Hofstra Law Review


The Court has used radically different techniques when it evaluates the scope of particular rules. When it examines whether there is a conflict between a Federal Rule and a provision of state law (usually, but not always, procedural law), it employs a distinctly read-my-lips approach to determining whether the Federal Rule speaks to the issue with the directness that Hanna v. Plumer (1965) and subsequent cases require. But when the Court considers whether a Federal Rule is consistent with the Rules Enabling Act’s (REA) requirement that no Rule shall “abridge, enlarge or modify” substantive law, a majority of the Justices abandons that direct approach in favor of a far more amorphous consideration, including whether the state rule is “outcome affective” and whether the state rule, even if cast as a procedural rule, nonetheless embodies by implication some substantive state policy.

The result, predictably, is great confusion and very limited direction to the inferior federal courts. The most recent manifestation of the confusion came in Shady Grove Orthopedic Associates, Inc. v. Allstate Insurance Company (2010), where there were split majorities both on the approach the Court should use in REA cases and on how the Court should decide Shady Grove. This article focuses on the Justices’ divergent approaches to REA questions, and concludes that the read-my-lips approach bequeathed by Hanna and its successors is also the proper approach with respect to REA questions.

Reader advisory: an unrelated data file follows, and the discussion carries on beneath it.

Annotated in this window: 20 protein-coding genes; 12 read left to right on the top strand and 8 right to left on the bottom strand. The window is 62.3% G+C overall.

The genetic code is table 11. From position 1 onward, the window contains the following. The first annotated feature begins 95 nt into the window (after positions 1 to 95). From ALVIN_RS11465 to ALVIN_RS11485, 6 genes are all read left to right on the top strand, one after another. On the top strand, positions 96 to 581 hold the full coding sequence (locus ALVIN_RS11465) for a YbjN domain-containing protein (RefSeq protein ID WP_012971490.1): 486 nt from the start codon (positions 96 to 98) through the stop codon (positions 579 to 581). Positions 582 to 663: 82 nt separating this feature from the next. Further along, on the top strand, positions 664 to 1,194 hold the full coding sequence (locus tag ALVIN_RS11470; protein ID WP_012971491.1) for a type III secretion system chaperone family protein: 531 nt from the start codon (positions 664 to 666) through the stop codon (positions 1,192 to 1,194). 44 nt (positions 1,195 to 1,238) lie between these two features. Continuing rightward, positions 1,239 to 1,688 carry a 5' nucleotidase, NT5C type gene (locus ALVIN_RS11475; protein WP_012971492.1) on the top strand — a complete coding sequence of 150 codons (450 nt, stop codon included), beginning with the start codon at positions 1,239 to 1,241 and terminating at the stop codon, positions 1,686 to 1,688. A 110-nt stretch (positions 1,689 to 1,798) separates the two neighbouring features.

The reason for this conclusion is that the Court’s mission in deciding both types of Federal Rules cases (1) whether there is a sufficiently direct conflict between federal and state law and 2) whether a Federal Rule violates REA’s language) is fundamentally the same. The question is whether the Rule speaks to a particular issue, and the question is the same whether the issue is substantive or procedural. The Article argues that the Hanna-Walker read-my-lips approach is appropriate in both circumstances. If a Federal Rule does not speak directly to an issue (as the Court decided it did not in Walker v. Armco Steel Co. (1980) (Rule 3 says nothing about the event that stops the running of a state statute of limitations and therefore does not apply to that issue in diversity cases.)) then it does not concern that issue. The Federal Rules mean precisely what they say; inferences are inappropriate. There is no reason to abandon that approach in REA cases.

The advantage of the Hanna-Walker approach is plain. It simplifies the inquiry, brings consistency to the manner in which the Court construes and applies the Federal Rules, and offers far more guidance to the inferior federal courts than does the current regime. While clarity and simplicity are second-order rather than first-order values in the law, the Court should not scorn them unnecessarily.



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